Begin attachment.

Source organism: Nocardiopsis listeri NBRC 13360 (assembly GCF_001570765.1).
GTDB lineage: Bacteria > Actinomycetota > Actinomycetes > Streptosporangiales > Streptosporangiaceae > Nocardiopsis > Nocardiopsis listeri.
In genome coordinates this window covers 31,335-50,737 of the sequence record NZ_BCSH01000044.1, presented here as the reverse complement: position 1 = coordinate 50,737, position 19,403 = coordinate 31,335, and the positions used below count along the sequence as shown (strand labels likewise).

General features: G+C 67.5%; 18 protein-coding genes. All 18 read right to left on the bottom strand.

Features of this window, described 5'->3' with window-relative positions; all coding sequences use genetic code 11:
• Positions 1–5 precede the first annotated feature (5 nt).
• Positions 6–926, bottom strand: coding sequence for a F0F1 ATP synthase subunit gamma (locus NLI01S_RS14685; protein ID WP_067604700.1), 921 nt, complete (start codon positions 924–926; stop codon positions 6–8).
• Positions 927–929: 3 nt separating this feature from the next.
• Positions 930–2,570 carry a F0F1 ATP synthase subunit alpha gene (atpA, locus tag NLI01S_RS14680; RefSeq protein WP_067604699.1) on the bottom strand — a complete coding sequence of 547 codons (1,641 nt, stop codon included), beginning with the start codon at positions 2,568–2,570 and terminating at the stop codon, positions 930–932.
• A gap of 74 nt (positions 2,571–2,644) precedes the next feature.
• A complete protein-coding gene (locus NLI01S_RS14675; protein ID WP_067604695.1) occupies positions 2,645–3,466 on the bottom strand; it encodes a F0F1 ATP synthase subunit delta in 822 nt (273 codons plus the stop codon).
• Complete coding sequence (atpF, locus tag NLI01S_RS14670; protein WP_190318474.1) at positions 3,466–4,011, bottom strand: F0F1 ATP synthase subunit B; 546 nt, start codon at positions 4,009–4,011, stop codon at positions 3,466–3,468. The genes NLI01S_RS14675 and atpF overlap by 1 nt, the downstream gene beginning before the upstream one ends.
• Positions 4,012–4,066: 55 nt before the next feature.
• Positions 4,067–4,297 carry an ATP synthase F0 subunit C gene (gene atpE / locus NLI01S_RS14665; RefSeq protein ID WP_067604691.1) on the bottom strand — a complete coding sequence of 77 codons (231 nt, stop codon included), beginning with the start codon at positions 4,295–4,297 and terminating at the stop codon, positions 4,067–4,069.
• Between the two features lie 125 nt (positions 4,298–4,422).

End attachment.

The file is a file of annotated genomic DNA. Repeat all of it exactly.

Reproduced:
Source organism: Nocardiopsis listeri NBRC 13360 (assembly GCF_001570765.1).
GTDB lineage: Bacteria > Actinomycetota > Actinomycetes > Streptosporangiales > Streptosporangiaceae > Nocardiopsis > Nocardiopsis listeri.
In genome coordinates this window covers 31,335-50,737 of the sequence record NZ_BCSH01000044.1, presented here as the reverse complement: position 1 = coordinate 50,737, position 19,403 = coordinate 31,335, and the positions used below count along the sequence as shown (strand labels likewise).

General features: G+C 67.5%; 18 protein-coding genes. All 18 read right to left on the bottom strand.

Features of this window, described 5'->3' with window-relative positions; all coding sequences use genetic code 11:
• Positions 1–5 precede the first annotated feature (5 nt).
• Positions 6–926, bottom strand: coding sequence for a F0F1 ATP synthase subunit gamma (locus NLI01S_RS14685; protein ID WP_067604700.1), 921 nt, complete (start codon positions 924–926; stop codon positions 6–8).
• Positions 927–929: 3 nt separating this feature from the next.
• Positions 930–2,570 carry a F0F1 ATP synthase subunit alpha gene (atpA, locus tag NLI01S_RS14680; RefSeq protein WP_067604699.1) on the bottom strand — a complete coding sequence of 547 codons (1,641 nt, stop codon included), beginning with the start codon at positions 2,568–2,570 and terminating at the stop codon, positions 930–932.
• A gap of 74 nt (positions 2,571–2,644) precedes the next feature.
• A complete protein-coding gene (locus NLI01S_RS14675; protein ID WP_067604695.1) occupies positions 2,645–3,466 on the bottom strand; it encodes a F0F1 ATP synthase subunit delta in 822 nt (273 codons plus the stop codon).
• Complete coding sequence (atpF, locus tag NLI01S_RS14670; protein WP_190318474.1) at positions 3,466–4,011, bottom strand: F0F1 ATP synthase subunit B; 546 nt, start codon at positions 4,009–4,011, stop codon at positions 3,466–3,468. The genes NLI01S_RS14675 and atpF overlap by 1 nt, the downstream gene beginning before the upstream one ends.
• Positions 4,012–4,066: 55 nt before the next feature.
• Positions 4,067–4,297 carry an ATP synthase F0 subunit C gene (gene atpE / locus NLI01S_RS14665; RefSeq protein ID WP_067604691.1) on the bottom strand — a complete coding sequence of 77 codons (231 nt, stop codon included), beginning with the start codon at positions 4,295–4,297 and terminating at the stop codon, positions 4,067–4,069.
• Between the two features lie 125 nt (positions 4,298–4,422).